Another factor that is clearly subduing equity issuance is the exceptional health of Japanese corporate balance sheets following successive years of record profits. With capex financing tailing off and M&A needs still muted, Japanese corporates have been content to focus on their more prosaic financing requirements.
The ¥200bn convertible bond refinancing from Fujitsu in August may have come earlier than expected but it seems to reinforce the argument that the agenda is no longer being pushed by market impetus.
One final trend that may be driving the structured boom is the complete disintegration of the MSCB market, which has fallen 95% this year. Worries about the share price impact of such deals forced the government to introduce new MSCB regulations in July, but for many issuers the structure was tainted long before the government took action.
The correlation between the fall in MSCB issuance and the growth in structured deals is striking but may not be directly linked as there seems to be a clear migration in the quality of issuer considering structured products.
“MSCBs were primarily for distressed companies, the story of the last 12 months is the move of highly structured products to investment grade, blue chip firms,” Large noted.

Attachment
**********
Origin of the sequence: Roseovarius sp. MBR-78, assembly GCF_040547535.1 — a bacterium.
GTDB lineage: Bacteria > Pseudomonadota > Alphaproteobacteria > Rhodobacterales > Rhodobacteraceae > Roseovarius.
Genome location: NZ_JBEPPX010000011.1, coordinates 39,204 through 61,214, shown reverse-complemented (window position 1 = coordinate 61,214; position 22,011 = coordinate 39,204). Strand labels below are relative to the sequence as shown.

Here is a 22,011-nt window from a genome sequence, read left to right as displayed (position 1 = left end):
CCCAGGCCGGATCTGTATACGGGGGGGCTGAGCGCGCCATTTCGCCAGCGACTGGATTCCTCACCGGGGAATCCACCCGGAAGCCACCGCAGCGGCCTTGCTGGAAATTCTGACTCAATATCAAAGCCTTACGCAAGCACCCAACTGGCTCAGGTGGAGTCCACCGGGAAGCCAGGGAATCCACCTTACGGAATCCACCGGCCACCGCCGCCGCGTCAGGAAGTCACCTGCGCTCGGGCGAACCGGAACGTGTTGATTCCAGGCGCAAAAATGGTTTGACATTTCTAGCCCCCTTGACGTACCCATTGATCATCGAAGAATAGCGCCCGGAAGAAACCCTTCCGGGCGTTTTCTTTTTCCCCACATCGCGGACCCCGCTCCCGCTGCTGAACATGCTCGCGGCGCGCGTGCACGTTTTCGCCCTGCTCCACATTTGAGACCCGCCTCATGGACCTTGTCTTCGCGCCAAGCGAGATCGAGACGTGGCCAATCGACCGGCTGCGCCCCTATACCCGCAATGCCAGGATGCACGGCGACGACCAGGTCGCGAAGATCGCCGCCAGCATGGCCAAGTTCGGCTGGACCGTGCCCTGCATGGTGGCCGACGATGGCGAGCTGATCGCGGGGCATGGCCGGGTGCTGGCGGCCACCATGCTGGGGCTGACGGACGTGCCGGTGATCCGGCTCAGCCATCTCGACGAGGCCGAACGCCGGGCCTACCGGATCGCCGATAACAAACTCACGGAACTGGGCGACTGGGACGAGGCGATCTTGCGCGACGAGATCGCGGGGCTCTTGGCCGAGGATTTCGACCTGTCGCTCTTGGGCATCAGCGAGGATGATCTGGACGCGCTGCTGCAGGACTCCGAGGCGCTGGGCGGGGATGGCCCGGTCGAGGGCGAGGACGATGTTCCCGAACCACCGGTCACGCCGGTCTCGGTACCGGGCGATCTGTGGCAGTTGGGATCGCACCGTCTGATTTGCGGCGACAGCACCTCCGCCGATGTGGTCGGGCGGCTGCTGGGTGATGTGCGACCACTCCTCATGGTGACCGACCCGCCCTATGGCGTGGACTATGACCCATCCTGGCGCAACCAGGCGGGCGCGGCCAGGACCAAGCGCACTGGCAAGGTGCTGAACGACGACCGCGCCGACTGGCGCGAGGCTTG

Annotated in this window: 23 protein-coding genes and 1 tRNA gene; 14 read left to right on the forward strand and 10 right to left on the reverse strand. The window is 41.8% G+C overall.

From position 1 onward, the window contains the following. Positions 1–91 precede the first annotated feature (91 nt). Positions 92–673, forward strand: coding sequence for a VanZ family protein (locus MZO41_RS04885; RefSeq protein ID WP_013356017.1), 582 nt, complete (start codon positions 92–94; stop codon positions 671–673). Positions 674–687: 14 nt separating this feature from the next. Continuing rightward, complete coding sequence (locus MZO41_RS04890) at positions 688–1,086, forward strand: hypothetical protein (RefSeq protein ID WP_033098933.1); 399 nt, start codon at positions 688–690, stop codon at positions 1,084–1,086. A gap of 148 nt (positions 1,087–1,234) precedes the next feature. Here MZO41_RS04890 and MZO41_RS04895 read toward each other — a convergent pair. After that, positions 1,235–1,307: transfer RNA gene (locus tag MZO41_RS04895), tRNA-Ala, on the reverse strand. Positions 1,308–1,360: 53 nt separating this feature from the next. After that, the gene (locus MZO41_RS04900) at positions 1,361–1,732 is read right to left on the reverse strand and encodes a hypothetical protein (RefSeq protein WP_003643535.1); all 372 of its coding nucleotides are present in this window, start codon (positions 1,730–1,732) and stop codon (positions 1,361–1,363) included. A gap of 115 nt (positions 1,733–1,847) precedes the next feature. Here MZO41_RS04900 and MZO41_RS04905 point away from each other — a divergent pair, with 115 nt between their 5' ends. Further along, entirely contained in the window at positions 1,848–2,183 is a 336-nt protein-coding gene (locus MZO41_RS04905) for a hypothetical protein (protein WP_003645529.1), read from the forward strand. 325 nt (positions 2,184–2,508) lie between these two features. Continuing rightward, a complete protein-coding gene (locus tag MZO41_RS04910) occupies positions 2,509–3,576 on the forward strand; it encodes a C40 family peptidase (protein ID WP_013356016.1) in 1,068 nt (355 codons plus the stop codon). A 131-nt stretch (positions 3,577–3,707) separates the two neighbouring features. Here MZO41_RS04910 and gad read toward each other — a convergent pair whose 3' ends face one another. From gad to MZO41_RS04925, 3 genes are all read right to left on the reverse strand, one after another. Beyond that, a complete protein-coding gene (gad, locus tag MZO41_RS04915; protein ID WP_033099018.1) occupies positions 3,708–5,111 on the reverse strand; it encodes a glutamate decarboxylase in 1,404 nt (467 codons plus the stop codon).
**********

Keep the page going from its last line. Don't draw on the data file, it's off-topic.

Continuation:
Despite the interest surrounding these structured deals, some bankers are quick to warn that the distinctiveness of each trade means it too early to determine any specific financing trends.
“When the tide is out, the deals that are less market sensitive are exposed” a banker at a bulge bracket bank noted. “The bread and butter of ECM business is not under threat,” he added.
The structured deals are certainly a diverse bunch with issuers demanding tailored solutions to the very specific nature of the firm’s financing needs. However, similarities do exist and a number of central themes have emerged.
Perhaps the most unifying structural factor of is the issuer’s desire to minimise the impact of share dilution and avoid antagonising existing shareholders. The emphasis on dilution may appear intuitive to most corporate managers but in Japan it is a relatively new concern.
“Historically Japan has been relaxed about dilution but things are changing,” said Doug Howland, head of Japan ECM for Deutsche Bank.
Resona employed a soft call, cash settlement structure to limit dilution and bankers close to the deal noted that the know-how to limit dilution had been an important factor in winning the business.
Fujitsu made dilution its number one priority when refinancing ¥250bn of outstanding convertible bonds and the new ¥200bn of replacement converts included a freeze of conversion rights until the existing paper is redeemed, thereby preventing double dilution.
Goodwill also hoped to tackle dilution by fixing the number of shares that would be issue as part of its floored warrants trade, allowing it to raise quick money without the dilutionary impact of MSCBs.
Even the Liberty trade had a dilution element as Sumitomo Corp chose to buy back shares in the market to prevent dilution as a result of the block trade.
Show of commitment